High school students across California attended the Young Women’s Political and Civic Leadership Program at the Radisson Hotel at USC on Saturday where they listened to keynote speakers discuss the importance of women taking on leadership positions in politics, government and public affairs.
The event was presented by the USC Jesse M. Unruh Institute of Politics, Women’s Student Assembly, Political Student Assembly, Arsalyn Program of the Ludwick Family Foundation, Junior State of America, California YMCA Youth and Government, California Women Lead and Alliance Patti & Peter Neuwirth Leadership Academy. Representatives from the Los Angeles Times, the Los Angeles Community College District Board and the Price School of Public Policy were in attendance.
Dan Schnur, director of the Unruh Institute, kicked off the event by giving a brief opening statement to the students and by introducing two USC student leaders and co-moderators for specific panels, in the realm of politics: Sarah Dhanaphatana, news editor of the Daily Trojan, and Camille Patrick, a junior majoring in business and cinematic arts. During the introduction, Dhanaphatana and Patrick explained the importance of the event and encouraged the young high school students in attendance to take action to bridge the gender inequality present in politics.
Dhanaphatana explained there must be a shift of discourse when it comes to talking about women in politics. She said that individuals must change the question from “Are women capable of fulfilling a role in politics?” to “Yes, women are capable; now what steps will they take to successfully shape politics?”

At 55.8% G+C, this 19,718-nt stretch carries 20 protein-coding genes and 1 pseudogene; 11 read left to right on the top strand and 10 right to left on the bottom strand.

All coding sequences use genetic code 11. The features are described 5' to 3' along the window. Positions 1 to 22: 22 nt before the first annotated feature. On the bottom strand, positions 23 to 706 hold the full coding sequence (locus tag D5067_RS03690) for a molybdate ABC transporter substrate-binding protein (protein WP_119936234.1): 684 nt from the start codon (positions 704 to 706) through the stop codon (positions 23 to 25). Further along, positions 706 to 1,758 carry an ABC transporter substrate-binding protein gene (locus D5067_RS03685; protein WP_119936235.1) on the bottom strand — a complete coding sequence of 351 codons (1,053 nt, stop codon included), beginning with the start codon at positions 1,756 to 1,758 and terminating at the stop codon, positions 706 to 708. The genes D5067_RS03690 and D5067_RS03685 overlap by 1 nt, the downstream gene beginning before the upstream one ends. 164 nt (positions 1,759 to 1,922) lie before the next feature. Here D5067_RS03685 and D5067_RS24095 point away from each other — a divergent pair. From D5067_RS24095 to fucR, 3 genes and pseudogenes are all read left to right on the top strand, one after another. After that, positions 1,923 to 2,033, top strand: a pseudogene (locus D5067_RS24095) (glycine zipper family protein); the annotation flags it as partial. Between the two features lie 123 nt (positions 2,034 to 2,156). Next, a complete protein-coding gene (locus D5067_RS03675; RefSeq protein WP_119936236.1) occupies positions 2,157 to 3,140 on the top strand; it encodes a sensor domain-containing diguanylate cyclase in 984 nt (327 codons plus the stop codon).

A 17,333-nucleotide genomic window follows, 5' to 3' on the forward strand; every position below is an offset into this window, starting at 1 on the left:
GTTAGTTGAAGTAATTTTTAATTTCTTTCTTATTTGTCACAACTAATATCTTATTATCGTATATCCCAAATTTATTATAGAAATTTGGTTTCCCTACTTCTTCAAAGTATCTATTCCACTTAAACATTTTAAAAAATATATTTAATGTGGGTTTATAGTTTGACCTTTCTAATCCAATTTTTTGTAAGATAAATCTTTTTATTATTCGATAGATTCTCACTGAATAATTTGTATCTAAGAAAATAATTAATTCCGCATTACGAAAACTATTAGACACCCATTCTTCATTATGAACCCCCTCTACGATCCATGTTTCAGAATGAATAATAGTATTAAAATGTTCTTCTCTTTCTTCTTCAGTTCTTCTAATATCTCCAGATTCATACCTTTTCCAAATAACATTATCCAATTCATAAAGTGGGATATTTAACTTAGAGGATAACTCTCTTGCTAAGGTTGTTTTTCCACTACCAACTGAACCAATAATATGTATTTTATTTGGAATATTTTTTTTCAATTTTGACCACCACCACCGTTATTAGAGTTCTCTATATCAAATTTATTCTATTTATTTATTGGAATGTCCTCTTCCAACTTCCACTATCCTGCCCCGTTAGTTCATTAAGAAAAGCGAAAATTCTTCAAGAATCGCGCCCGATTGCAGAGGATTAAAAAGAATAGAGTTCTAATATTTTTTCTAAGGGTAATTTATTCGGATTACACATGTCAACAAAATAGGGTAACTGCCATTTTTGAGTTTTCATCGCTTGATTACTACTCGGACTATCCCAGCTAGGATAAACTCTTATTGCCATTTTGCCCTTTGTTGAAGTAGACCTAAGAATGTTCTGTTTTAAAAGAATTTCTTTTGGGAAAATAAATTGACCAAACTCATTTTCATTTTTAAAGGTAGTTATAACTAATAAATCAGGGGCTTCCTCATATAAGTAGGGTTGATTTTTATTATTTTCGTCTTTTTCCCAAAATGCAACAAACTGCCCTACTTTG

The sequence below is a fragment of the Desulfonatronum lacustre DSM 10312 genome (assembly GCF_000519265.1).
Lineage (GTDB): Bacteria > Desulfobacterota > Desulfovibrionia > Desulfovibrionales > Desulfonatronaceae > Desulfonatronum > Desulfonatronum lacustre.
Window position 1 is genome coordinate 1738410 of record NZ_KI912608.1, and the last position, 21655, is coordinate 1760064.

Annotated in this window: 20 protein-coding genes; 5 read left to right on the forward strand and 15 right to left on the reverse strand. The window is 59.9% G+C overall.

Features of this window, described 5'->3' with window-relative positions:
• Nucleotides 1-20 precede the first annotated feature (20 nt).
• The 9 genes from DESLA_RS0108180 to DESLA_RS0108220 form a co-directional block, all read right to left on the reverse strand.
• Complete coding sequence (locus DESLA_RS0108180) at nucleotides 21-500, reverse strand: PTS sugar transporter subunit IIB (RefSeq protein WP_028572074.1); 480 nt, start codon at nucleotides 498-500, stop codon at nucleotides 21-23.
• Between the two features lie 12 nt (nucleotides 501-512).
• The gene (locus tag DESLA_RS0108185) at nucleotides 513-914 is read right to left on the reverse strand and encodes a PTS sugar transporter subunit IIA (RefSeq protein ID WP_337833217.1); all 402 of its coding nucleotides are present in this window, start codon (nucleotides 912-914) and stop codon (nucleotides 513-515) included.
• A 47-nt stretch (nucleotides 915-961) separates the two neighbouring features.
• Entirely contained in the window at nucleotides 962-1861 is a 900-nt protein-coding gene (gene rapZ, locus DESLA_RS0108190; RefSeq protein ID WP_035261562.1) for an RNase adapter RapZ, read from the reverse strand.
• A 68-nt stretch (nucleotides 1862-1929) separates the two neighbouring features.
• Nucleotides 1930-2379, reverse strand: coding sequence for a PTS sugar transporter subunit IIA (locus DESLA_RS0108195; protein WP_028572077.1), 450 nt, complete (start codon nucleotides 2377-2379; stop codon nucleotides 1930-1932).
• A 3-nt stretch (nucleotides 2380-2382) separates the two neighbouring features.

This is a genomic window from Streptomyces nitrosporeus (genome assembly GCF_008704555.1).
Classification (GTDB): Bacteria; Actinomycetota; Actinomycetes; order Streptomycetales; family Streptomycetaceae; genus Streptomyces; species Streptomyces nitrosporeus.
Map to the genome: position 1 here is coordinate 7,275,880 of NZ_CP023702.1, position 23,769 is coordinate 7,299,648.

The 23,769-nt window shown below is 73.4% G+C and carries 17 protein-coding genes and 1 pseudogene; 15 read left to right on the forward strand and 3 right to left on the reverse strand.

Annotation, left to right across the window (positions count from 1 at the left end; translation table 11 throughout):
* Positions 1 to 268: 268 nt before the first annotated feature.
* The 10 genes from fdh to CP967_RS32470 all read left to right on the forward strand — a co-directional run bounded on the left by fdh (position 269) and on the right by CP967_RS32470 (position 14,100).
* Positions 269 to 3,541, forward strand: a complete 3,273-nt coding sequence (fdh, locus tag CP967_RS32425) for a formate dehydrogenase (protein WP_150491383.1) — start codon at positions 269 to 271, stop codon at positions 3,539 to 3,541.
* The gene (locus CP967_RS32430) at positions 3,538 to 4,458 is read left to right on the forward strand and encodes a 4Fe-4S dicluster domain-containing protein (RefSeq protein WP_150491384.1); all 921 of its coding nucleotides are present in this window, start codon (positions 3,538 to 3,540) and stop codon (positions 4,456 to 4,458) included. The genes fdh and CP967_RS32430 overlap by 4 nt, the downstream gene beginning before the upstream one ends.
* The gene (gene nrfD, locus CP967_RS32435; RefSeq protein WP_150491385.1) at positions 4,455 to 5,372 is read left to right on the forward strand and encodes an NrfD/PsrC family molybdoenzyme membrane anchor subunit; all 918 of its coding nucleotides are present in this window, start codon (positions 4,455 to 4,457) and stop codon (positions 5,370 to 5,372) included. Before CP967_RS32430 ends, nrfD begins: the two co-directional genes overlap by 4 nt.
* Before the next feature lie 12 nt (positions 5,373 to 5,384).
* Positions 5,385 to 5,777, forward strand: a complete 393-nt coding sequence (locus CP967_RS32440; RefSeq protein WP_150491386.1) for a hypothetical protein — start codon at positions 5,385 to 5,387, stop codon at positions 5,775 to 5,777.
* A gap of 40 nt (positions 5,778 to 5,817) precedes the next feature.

Following that introduction was a brief panel featuring Kyle Finck, the section lead for the High School Insider of the Los Angeles Times, and Suzy Jack, vice president of projects of the Los Angeles Times and USC alumna, provided the young women with advice on how to kick-start their careers in politics at a young age.
The next panel featured Mayor Lindsey P. Horvath of the city of West Hollywood, where she discussed the challenges she faced as a woman in the political realm. She recognized that many women do not feel confident in the political arena, and she encouraged them to reverse that stigma.
At the end of her speech, Horvath gave out her phone number so that the girls could reach out to her.
Guest speakers also included Mona Pasquil, former deputy lieutenant governor for California.
In the afternoon, USC students participated in a panel where they provided the young women with networking tips.
Jordan Fowler, Undergraduate Student Government vice president, told the girls about the importance of staying true to themselves.
“It is so important to remain confident,” she said. “You are all so amazing and leaders in companies can learn as much from you as much as you can learn from them.”
Shyann Murphy, executive co-director of the Women’s Student Assembly, spoke to the girls about failure.
“Failures are going to happen, but it is through failure that we learn most from,” she said.
Murphy also addressed the importance of getting involved.
“Really jump in and get involved as much as possible and find something that you are truly passionate about,” she said.
Fowler said that these events are important to empower women to step up and take on leadership roles.
“I was really shy when I was growing up, and it is so important for young girls to constantly be encouraged. Growing up, if I would not have had people telling me to get out of my comfort zone, I definitely would not be where I am now,” she said.
Rini Sampath, USG president, talked about the reception after the event where the girls had the opportunity to network.
“These girls are so talented and they benefit a lot by hearing from college students,” Sampath said.
Sampath said that the program throughout the years have given her the opportunity to meet young women and hear about their journeys to positions of leadership.
“Last year, I met a young girl at the reception of this same event and we kept in touch,” she said. “She ran to be president of her class and won.”